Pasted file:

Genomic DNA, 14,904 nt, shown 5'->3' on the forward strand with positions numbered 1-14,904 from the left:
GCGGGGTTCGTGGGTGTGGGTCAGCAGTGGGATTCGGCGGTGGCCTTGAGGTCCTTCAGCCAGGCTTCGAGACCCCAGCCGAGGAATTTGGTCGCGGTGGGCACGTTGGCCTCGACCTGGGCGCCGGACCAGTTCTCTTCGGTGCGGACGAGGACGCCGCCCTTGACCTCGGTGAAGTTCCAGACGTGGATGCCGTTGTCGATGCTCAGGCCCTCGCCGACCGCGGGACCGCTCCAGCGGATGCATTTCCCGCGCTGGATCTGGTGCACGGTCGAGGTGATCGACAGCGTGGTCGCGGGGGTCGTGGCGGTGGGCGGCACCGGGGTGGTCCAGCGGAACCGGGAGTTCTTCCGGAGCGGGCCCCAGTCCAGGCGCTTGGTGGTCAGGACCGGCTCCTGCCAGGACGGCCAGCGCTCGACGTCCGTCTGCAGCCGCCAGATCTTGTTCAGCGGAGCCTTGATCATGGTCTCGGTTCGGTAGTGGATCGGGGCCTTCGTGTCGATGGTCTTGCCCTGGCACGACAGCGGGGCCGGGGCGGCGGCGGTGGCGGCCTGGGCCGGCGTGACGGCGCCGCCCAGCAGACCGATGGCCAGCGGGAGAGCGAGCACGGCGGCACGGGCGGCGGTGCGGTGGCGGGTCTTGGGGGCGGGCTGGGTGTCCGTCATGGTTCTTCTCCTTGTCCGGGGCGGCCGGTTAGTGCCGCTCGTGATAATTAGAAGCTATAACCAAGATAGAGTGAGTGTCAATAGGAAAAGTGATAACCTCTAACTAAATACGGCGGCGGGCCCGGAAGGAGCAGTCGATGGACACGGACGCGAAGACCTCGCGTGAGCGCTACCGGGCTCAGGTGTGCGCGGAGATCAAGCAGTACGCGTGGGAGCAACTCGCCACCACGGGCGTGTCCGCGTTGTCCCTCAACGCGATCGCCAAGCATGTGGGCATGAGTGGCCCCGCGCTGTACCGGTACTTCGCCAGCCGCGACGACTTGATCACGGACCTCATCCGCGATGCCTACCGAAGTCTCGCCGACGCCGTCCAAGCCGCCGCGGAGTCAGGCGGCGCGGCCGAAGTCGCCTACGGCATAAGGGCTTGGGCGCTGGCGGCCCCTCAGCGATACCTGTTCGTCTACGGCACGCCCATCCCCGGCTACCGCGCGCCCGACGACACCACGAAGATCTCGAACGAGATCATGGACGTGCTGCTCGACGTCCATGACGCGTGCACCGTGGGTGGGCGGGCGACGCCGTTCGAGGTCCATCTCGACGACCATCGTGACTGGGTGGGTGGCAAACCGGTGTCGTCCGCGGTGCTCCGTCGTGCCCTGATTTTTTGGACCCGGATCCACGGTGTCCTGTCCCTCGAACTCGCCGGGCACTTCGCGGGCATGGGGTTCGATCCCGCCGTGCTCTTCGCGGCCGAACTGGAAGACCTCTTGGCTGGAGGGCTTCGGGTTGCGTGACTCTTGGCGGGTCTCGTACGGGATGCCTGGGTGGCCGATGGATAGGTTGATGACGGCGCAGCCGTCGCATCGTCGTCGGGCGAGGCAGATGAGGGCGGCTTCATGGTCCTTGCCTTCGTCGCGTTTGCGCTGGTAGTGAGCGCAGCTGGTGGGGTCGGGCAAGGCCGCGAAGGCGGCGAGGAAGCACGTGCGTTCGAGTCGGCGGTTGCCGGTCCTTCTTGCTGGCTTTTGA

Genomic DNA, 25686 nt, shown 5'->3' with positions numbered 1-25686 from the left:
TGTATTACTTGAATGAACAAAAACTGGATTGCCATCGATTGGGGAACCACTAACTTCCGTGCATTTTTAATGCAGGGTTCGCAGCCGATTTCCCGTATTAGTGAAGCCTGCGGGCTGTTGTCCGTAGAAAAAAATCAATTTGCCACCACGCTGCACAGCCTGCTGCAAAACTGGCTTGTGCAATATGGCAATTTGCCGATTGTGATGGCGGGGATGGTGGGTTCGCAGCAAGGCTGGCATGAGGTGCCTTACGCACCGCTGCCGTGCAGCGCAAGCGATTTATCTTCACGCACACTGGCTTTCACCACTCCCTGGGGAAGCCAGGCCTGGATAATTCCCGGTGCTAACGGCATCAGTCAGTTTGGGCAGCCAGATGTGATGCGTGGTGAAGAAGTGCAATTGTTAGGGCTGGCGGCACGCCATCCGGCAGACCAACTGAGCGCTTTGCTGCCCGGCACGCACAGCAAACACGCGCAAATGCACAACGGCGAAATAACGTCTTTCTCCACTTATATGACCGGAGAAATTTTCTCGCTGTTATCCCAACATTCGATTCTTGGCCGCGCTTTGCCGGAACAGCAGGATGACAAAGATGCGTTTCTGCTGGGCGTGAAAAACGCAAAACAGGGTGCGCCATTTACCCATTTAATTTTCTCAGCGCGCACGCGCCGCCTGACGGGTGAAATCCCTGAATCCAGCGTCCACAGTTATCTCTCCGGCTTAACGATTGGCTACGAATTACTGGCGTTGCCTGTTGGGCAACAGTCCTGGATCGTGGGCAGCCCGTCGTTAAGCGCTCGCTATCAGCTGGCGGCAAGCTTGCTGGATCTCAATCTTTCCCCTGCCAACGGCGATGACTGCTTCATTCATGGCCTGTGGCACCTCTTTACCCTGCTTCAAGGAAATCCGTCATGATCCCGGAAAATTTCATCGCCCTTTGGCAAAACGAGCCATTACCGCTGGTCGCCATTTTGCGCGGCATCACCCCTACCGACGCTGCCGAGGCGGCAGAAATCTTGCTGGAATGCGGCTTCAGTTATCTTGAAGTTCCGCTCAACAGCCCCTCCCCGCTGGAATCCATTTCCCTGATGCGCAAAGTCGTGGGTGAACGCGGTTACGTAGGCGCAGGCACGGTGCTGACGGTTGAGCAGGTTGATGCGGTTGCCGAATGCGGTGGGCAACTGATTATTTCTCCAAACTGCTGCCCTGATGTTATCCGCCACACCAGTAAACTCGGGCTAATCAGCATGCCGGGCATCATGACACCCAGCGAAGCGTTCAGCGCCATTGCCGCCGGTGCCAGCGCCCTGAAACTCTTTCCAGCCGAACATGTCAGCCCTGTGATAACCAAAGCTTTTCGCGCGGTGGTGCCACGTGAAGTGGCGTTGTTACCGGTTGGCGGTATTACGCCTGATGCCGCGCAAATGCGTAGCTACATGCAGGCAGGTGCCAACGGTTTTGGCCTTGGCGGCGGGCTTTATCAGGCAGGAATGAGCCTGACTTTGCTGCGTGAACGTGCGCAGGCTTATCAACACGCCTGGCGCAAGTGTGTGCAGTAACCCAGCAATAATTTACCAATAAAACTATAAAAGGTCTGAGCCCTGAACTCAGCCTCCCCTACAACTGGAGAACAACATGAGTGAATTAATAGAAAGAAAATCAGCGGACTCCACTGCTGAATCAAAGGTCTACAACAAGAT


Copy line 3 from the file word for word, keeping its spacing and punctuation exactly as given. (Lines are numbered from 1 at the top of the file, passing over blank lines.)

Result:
Genomic DNA, 25686 nt, shown 5'->3' with positions numbered 1-25686 from the left: